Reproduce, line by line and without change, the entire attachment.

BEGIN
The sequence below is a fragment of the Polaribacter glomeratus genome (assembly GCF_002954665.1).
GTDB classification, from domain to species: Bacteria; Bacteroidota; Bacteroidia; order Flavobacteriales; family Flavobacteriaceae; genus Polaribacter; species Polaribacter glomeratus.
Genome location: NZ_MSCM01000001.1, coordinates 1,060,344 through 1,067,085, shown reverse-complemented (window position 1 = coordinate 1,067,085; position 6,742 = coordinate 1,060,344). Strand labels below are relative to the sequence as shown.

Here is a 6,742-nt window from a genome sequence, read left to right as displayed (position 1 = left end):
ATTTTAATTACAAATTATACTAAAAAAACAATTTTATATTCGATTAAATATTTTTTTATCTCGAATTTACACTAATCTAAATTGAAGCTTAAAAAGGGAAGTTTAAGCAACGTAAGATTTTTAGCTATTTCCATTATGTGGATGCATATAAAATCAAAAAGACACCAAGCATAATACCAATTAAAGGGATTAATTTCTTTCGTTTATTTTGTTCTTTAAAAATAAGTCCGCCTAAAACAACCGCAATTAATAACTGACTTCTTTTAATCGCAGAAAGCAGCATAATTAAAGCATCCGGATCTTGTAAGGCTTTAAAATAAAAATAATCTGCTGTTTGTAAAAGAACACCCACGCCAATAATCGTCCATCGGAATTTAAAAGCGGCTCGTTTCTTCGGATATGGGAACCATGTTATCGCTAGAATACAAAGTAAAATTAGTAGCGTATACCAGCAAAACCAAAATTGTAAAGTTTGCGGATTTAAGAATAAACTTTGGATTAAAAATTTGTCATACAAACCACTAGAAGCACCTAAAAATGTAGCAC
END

The sequence below is a fragment of the Polaribacter glomeratus genome (assembly GCF_002954665.1).
GTDB classification, from domain to species: Bacteria; Bacteroidota; Bacteroidia; order Flavobacteriales; family Flavobacteriaceae; genus Polaribacter; species Polaribacter glomeratus.
Genome location: NZ_MSCM01000001.1, coordinates 1,060,344 through 1,067,085, shown reverse-complemented (window position 1 = coordinate 1,067,085; position 6,742 = coordinate 1,060,344). Strand labels below are relative to the sequence as shown.

Here is a 6,742-nt window from a genome sequence, read left to right as displayed (position 1 = left end):
ATTTTAATTACAAATTATACTAAAAAAACAATTTTATATTCGATTAAATATTTTTTTATCTCGAATTTACACTAATCTAAATTGAAGCTTAAAAAGGGAAGTTTAAGCAACGTAAGATTTTTAGCTATTTCCATTATGTGGATGCATATAAAATCAAAAAGACACCAAGCATAATACCAATTAAAGGGATTAATTTCTTTCGTTTATTTTGTTCTTTAAAAATAAGTCCGCCTAAAACAACCGCAATTAATAACTGACTTCTTTTAATCGCAGAAAGCAGCATAATTAAAGCATCCGGATCTTGTAAGGCTTTAAAATAAAAATAATCTGCTGTTTGTAAAAGAACACCCACGCCAATAATCGTCCATCGGAATTTAAAAGCGGCTCGTTTCTTCGGATATGGGAACCATGTTATCGCTAGAATACAAAGTAAAATTAGTAGCGTATACCAGCAAAACCAAAATTGTAAAGTTTGCGGATTTAAGAATAAACTTTGGATTAAAAATTTGTCATACAAACCACTAGAAGCACCTAAAAATGTAGCAC